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The Right to Be Cold: One Woman's Story of Protecting Her Culture, the Arctic and the Whole Planet Hardcover – Mar 17 2015
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'This is a book that needs to be read as the North becomes central to our future. It offers a perspective grounded in the culture and wisdom of northern people, seen through the lens of a remarkable woman as they seek to preserve "The Right to be Cold."'
—Lloyd Axworthy, academic, former Minister of Foreign Affairs, and Nobel Peace Prize nominee
"This is a moving and passionate story from a committed woman who has bridged the ice age to the digital age. Her sophisticated views on the environment and the way the world works from her engaged involvement are brilliant and convincing."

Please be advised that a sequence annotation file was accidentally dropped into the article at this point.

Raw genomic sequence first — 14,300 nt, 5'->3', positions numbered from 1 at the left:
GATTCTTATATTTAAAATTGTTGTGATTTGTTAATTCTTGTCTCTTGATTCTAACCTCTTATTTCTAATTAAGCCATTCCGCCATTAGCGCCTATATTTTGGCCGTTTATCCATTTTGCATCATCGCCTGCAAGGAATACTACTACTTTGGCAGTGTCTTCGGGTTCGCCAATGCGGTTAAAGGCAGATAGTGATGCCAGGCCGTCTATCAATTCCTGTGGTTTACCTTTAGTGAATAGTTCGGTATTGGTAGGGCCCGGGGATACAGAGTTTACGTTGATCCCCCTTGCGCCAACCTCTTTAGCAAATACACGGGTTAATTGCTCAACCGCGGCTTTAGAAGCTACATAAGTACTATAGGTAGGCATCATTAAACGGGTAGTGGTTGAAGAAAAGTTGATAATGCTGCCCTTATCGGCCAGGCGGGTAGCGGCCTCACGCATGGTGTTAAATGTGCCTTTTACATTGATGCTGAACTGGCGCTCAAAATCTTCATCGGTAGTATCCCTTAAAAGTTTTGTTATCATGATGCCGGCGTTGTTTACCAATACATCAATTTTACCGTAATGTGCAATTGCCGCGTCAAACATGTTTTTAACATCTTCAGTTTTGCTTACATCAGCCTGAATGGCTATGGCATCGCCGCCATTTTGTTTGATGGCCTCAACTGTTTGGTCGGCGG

—The Right Honourable Adrienne Clarkson, journalist and former Governor-General
About the Author
Sheila Watt-Cloutier is one of the world’s most recognized environmental and human rights advocates. In 2007, she was nominated for the Nobel Peace Prize for her advocacy work in showing the impact global climate change has on human rights, especially in the Arctic. In addition to her Nobel nomination, Watt-Cloutier has been awarded the Aboriginal Achievement Award, the UN Champion of the Earth Award, and the prestigious Norwegian Sophie Prize. She is also an officer of the Order of Canada. From 1995 to 2002, she served as the elected Canadian president of the Inuit Circumpolar Council (ICC), and in 2002, she was elected international chair of the council. Under her leadership, the world’s first international legal action on climate change was launched with a petition to the Inter-American Commission on Human Rights.